Anti-capitalist activists clash with police in London
Activists set a police car alight and scuffled with riot police in central London as thousands took part in a “Million Mask March” anti-capitalist demonstration on Thursday night.
Many activists wore the white masks associated with the international Anonymous network at the march, an annual anti-establishment protest that takes place on Britain’s Guy Fawkes Night.
Demonstrators threw fireworks and bottles at police, some of whom were knocked from their horses, while several bleeding protesters were treated for injuries as authorities tried to contain the march.
Police said 28 people were arrested for public order offences and that three injured officers had been taken to hospital.
Protesters chanted “One solution: revolution” and “Whose streets? Our streets” and split into different factions, confronting lines of police outside Buckingham Palace and the office of Prime Minister David Cameron.
Some demonstrators ran through London’s major shopping district around Oxford Street, smashing windows and engaging in running scuffles with police as shops closed their doors.
One protester who emerged from the crowd with blood pouring from his head close to the headquarters of the ruling Conservative party said he had been caught between a surge of demonstrators and police batons.
“I was at the front, I was chatting with the officers asking them what their agenda was and why they were trying to stop us walking down the street,” said Terry Small, 20, from the southern English city of Plymouth.
“I got pushed in the back by people trying to move forward... I couldn’t move.”
One group of activists gathered outside the British premiere of the finale of the “Hunger Games” in Leicester Square, as stars Jennifer Lawrence and Julianne Moore walked the red carpet.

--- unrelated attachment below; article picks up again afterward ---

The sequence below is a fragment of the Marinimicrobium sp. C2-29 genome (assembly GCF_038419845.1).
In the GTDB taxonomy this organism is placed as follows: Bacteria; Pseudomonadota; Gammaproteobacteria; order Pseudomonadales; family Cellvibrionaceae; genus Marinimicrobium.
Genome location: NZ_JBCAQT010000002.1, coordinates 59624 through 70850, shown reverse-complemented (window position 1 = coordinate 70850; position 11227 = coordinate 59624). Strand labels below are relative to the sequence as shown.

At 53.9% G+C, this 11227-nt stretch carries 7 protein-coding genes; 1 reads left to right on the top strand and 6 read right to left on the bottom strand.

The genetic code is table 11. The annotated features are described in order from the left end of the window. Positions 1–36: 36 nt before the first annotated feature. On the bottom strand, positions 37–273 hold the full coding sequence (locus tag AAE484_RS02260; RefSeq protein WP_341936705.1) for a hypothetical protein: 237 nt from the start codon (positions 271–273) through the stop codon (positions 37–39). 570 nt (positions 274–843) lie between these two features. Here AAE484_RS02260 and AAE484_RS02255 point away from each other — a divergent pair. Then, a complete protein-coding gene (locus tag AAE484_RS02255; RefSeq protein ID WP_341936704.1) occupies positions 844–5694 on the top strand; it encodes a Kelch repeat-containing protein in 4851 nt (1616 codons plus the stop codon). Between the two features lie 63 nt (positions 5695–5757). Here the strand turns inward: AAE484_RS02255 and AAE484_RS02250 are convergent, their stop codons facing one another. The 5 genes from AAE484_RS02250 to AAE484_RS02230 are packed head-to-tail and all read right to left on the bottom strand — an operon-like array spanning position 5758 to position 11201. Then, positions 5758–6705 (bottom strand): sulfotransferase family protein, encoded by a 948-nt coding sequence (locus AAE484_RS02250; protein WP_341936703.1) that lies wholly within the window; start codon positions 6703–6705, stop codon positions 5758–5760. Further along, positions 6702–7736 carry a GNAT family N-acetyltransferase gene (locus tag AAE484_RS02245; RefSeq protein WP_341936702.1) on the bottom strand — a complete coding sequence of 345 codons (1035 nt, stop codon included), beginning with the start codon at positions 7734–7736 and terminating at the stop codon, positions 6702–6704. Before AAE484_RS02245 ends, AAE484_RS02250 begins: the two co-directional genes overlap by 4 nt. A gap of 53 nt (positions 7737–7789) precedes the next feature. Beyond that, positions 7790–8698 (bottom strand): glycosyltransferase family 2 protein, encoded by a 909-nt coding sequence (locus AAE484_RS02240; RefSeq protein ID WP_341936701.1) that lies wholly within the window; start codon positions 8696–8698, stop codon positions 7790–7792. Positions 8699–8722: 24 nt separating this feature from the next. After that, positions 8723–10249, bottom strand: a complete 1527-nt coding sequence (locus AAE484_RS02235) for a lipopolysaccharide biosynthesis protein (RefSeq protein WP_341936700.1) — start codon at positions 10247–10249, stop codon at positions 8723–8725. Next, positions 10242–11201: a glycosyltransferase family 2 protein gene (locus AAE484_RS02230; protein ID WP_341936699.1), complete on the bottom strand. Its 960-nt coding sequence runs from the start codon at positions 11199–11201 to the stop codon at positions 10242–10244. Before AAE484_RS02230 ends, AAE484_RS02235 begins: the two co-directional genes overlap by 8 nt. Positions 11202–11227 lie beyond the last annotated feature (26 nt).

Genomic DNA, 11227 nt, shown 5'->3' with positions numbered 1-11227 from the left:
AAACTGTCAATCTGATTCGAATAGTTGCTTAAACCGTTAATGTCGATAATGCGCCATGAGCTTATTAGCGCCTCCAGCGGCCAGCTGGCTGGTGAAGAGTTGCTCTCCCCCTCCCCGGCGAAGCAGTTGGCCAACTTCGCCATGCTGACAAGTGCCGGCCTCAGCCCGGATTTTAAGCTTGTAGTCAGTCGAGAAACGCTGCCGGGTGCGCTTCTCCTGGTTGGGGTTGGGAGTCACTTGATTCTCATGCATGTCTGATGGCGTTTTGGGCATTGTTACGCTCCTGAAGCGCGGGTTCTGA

Mexican anarchist Aztecarna Peatonito said the march was a protest against inequality and that wearing the white masks of Guy Fawkes, the man who plotted to blow up parliament in 1605, helped promote their cause.
“We tried for six years to get the press to take us seriously. It is only when we wore the masks that we started getting attention,” Peatonito said. “Anyone who is violent is not with us.”
Police had put in place special security measures ahead of the march, which also saw scuffles and arrests last year, and formed cordons surrounding two groups of marchers in Trafalgar Square and outside parliament.
Under the measures, demonstrators were to be confined to certain areas of central London and were required to remove their masks if asked by police and to disperse by 2100 GMT.
Three men “acting suspiciously” were arrested before the demonstration got under way, and were found to be in possession of knives, lock picks and smoke grenades, police said.